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Moving Out of State When You Share Joint Custody of a Minor Child

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Child custody orders are never permanent, and so long as your shared children are under the age of 18, there is always the potential to make changes to your orders to accommodate the changes in your life. Establishing new lives post-divorce can be exciting yet challenging, and can come with a number of unexpected opportunities, such as job offers out of state, work transfers, or just the simple need to create a new life for yourself.

However, many parents find it difficult to make any of the aforementioned changes, as they believe themselves to be 'stuck' where their child's other parent lives-or at least within 30 miles of there. This does not have to be the case. With a little give and take and an experienced Dallas, Texas custody lawyer on your side, you and your former spouse can come up with a long-distance custody agreement that keeps your child's best interests the number one priority, but that also allows you to reach your full potential as a parent, an employee, and an individual.

Likelihood That Permission to Move Will Be Granted

Before you make any final decisions regarding your move, arrange a meeting with your ex-spouse, their lawyer, and your own family law attorney. Together, the four of you should draw up a revised custody agreement that details the following:

  • How visitation will be divvied up after the move;
  • The amount of contact via telephone, email, and mail the other parent will expect; and
  • Travel arrangements for visitation, including travel expenses.

Once you have a new agreement drawn up, request a court date to appear before a judge, who will then determine whether or not your new agreement is fair and in the best interests of your child.

The judge may also inquire about the following:

  • Your motive for moving;
  • The distance the move will create between your child and the parent left behind;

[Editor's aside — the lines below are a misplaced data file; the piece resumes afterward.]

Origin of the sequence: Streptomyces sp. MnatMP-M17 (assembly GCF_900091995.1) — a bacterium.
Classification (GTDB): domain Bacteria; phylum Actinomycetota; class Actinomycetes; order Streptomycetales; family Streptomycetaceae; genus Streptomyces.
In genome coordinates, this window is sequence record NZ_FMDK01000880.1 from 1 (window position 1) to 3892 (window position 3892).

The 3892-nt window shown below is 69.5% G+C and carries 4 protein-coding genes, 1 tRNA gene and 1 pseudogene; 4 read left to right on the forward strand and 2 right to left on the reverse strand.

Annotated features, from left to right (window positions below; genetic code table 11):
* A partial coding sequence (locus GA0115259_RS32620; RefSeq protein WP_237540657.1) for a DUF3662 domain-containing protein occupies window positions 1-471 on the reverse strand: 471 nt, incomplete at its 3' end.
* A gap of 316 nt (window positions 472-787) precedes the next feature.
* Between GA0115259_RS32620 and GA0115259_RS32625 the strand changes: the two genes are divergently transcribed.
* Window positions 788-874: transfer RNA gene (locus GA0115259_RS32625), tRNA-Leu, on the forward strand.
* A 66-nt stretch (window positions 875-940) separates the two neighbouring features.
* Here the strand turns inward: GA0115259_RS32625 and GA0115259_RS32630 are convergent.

• Your child's relationship with the parent left behind;
  • The possible effects such a move will have on your child; and
  • The likelihood of your child maintaining a relationship with the other parent after the move.

If the judge does grant you permission to move, there is a possibility that the state with jurisdiction over your child custody orders may change as well. However, under the Uniform Child Custody Jurisdiction Act (UCCJEA), Texas will retain jurisdiction over your child custody orders unless the new state should become your child's new 'home state' - meaning they gain a greater connection with their new state and lose their connection to Texas. If this should happen, the new state will have jurisdiction regarding future child custody issues.

If you are the non-residential parent, and you would like to relocate but still retain visitation rights with your child, you are also protected by the UCCJEA. However, you still need to work out the details with your former spouse regarding visitation schedules, holiday vacations, summer vacations, birthdays, and other special occasions. You must draw up a new visitation schedule and present it to a judge for their approval.

Hire a Family Law Attorney

At the Law Offices of Stephen Clark, we have experience in helping our clients maintain healthy relationships with their children while still pursuing their career and life goals out of state. If you or your former spouse is thinking of moving out of state in the near future, retain the help of one of our knowledgeable custody lawyers. We can help you negotiate the terms of a long-distance custody arrangement, and ensure that both you and your former spouse maintain a strong bond with your shared child, no matter where in the world you should be. To schedule a consultation with one of our experienced family law attorneys today, contact the Clark Law Group at 469-906-2266 or online.

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